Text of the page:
The ability to track daily accumulated PA has recently
improved with the advent of body-worn motion sensor
technology, including accelerometers and pedometers. Of
the two motion sensors, pedometers are generally consid-
ered the more practical (i.e., simple to use, affordable)
alternative for individual- and population-level applications
(14,37). Although pedometers are not able to discriminate
PA intensity on their own, they do provide a simple and
affordable means of tracking daily PA (especially walking)
expressed as a summary output of steps/day. In addition,
their output correlates highly with that of different acceler-
ometers (45). Because the most commonly reported PA is
walking (7,28), researchers and practitioners require steps/
day indices associated with important health-related out-
comes (e.g., obesity, hypertension, etc.) and/or health-related
levels of PA (i.e., translations of public health recommenda-
tions) in terms of walking (36). Therefore, the purpose of this
article is to reprise, update, and extend the current under-
standing of ‘‘how many steps/day are enough?’
THE 10,000 STEPSId
j1
SLOGAN IN JAPAN
A value of 10,000 stepsId
j1
is often associated with a
healthful level of PA (8,21,34,35) and is commonly
promoted despite any authoritative endorsement; a simple
Google search of the terms ‘‘10,000 steps’’ and ‘‘pedometer’
returns more than 113,000 hits (based on a December 27,
2005 search). This increasingly popular index can be traced
to the 1960s when Japanese walking clubs embraced a
pedometer manufacturer’s (Yamasa Corporation, Tokyo,
Japan) nickname for their product: manpo-kei (literally
translated, ‘‘ten thousand steps meter’’) (15). Subsequently,
Dr. Yoshiro Hatano studied typical steps per day of various
lifestyles and established that 10,000 stepsId
j1
translated to
approximately 300 kcalId
j1
(or 300 METsImin
j1
)foran
Address for correspondence: Catrine Tudor-Locke, Walking Behavior
Laboratory, Pennington Biomedical Research Center, 6400 Perkins Rd,
Baton Rogue, LA 70808; E-mail: Catrine.Tudor-Locke@pbrc.edu.
0195-9131/08/407S-S537/0
MEDICINE & SCIENCE IN SPORTS & EXERCISE
Ò
Copyright Ó2008 by the American College of Sports Medicine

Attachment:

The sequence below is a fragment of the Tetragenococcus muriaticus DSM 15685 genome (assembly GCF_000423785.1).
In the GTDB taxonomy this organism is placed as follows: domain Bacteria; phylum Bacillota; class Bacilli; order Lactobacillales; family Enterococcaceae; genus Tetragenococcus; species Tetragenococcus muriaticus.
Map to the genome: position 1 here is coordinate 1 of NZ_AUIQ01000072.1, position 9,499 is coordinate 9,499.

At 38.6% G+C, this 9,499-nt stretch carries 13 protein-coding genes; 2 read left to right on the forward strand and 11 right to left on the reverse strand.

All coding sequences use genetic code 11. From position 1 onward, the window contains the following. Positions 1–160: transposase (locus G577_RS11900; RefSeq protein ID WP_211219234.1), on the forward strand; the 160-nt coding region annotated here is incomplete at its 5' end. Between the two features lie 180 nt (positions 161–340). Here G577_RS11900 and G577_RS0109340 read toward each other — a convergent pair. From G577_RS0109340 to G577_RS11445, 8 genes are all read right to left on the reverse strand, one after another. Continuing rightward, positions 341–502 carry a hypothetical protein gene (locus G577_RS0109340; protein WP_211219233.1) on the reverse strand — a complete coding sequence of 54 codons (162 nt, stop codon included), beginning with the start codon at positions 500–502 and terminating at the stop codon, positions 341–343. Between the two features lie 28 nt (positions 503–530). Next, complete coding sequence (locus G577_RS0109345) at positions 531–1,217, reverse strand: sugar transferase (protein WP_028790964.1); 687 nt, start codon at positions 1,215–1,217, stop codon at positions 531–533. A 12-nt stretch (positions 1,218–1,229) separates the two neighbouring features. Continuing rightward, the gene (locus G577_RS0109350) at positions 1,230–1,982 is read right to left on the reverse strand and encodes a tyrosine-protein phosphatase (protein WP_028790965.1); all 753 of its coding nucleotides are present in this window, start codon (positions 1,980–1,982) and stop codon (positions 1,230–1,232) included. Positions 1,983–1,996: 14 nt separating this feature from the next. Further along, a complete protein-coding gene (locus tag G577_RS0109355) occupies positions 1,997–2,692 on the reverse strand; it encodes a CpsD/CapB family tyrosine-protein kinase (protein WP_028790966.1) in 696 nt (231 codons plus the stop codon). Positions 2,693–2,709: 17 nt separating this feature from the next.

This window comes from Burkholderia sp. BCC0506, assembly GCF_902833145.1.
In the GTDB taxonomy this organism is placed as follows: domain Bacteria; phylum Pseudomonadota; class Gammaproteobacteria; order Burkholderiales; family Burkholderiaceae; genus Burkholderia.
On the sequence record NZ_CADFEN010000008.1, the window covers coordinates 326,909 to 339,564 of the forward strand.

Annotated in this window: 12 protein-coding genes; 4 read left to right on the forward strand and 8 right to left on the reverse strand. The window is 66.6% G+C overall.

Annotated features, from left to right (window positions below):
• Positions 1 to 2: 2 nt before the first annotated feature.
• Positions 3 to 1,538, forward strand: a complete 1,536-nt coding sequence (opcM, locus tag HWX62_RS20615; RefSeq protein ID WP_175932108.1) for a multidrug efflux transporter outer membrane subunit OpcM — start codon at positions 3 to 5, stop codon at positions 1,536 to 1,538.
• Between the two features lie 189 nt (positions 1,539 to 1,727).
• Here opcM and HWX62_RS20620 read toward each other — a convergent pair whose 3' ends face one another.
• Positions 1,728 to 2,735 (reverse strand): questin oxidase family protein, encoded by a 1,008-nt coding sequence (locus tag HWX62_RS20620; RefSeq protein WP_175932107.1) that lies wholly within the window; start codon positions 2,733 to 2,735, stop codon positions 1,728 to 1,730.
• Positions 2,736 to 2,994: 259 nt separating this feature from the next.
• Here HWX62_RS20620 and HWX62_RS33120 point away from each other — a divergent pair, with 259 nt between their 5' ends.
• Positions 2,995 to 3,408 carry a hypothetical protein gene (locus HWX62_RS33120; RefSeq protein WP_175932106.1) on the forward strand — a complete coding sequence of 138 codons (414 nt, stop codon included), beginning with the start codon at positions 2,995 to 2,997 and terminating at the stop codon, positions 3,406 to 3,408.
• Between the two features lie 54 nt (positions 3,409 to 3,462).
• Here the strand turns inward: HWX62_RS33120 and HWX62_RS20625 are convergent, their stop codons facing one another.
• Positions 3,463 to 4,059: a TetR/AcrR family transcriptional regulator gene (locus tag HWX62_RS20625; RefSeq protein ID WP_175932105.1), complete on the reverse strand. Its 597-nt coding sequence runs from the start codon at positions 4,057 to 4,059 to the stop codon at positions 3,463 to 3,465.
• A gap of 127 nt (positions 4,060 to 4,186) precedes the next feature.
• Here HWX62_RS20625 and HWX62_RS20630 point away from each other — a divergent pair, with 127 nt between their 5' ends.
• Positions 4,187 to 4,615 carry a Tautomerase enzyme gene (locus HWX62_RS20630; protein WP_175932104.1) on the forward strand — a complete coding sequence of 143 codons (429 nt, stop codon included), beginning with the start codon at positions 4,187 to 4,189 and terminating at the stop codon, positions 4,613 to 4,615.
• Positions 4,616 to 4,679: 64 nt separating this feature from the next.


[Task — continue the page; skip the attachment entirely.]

DOI: 10.1249/MSS.0b013e31817c7133
S537
Copyright @ 200 by the American College of Sports Medicine. Unauthorized reproduction of this article is prohibited.
8
average middle-aged Japanese man (15). Dr. Hatano has
tracked habitually active walkers (i.e., intentional walking for
70 minId
j1
,7dIwk
j1
) and found that they achieve ;8500
stepsId
j1
over incidental, miscellaneous daily activities
amounting to 1000 to 3500 stepsId
j1
, for a total of 9500
to 12,000 stepsId
j1
. Regardless of the target value, the
concept of tracking pedometer-determined PA has been
given credence by the Japanese Ministry of Health and
Public Welfare. Health Nippon 21 by the Japanese Ministry
of Health and Public Welfare (public health objectives
similar to the US Healthy People 2010) set a national goal
to increase 1000 steps over the 1998 baseline values (7200
and 8200 stepsId
j1
for females and males, respectively).
The Japanese have long recognized that any discussion of
‘how many steps/day are enough’ presumes an accurate
and standardized measure of steps. Japanese industry
standards have been set to regulate pedometer quality to
within 3% error of miscounting during normal walking (i.e.,
80 mImin
j1
) (15). Dr. Hatano has stated that this speed of
walking is approximately equivalent to a stepping rate of
120 stepsImin
j1
. Pedometer accuracy is typically reported
to fall off dramatically at speeds of less than 54 mImin
j1
,
where generated vertical acceleration forces are less likely
to be detected (1,13,20). In Japan, this selective ability to
detect steps taken is considered an attribute that censors
those movements unlikely to contribute to health, while
simultaneously reinforcing participation in more forceful
(i.e., higher intensity) walking. To emphasize, every step
does not count; a greater value is placed on ‘‘healthy’’ steps,
and this is reflected in instrument-sensitivity thresholds.
Unfortunately, pedometer quality is not regulated outside
Japan, and instrument accuracy can vary greatly (44). A
more thorough discussion of these issues is outside the
purview of this article.
HOW MANY STEPS ARE ENOUGH FOR
ADULTS?
Prudence dictates that any accepted steps/day guidelines
be congruent with existing PA recommendations to prevent
being perceived as just another source of confusion and
disagreement. As previously stated, adult public health
guidelines promote Q30 min of at least moderate-intensity
daily PA (46). Evidence continues to accumulate that 30 min
of minimally moderate-intensity PA translates directly to
3000–4000 steps (41,43,50,52). Furthermore, Tudor-Locke
et al. (43) have reported that a minimal stepping rate of 100
stepsImin
j1
represents the floor value (i.e., absolute minimal
value) for moderate-intensity walking in adults. It is
important to emphasize here that, to be considered equivalent
to public health guidelines, these 3000–4000 steps should be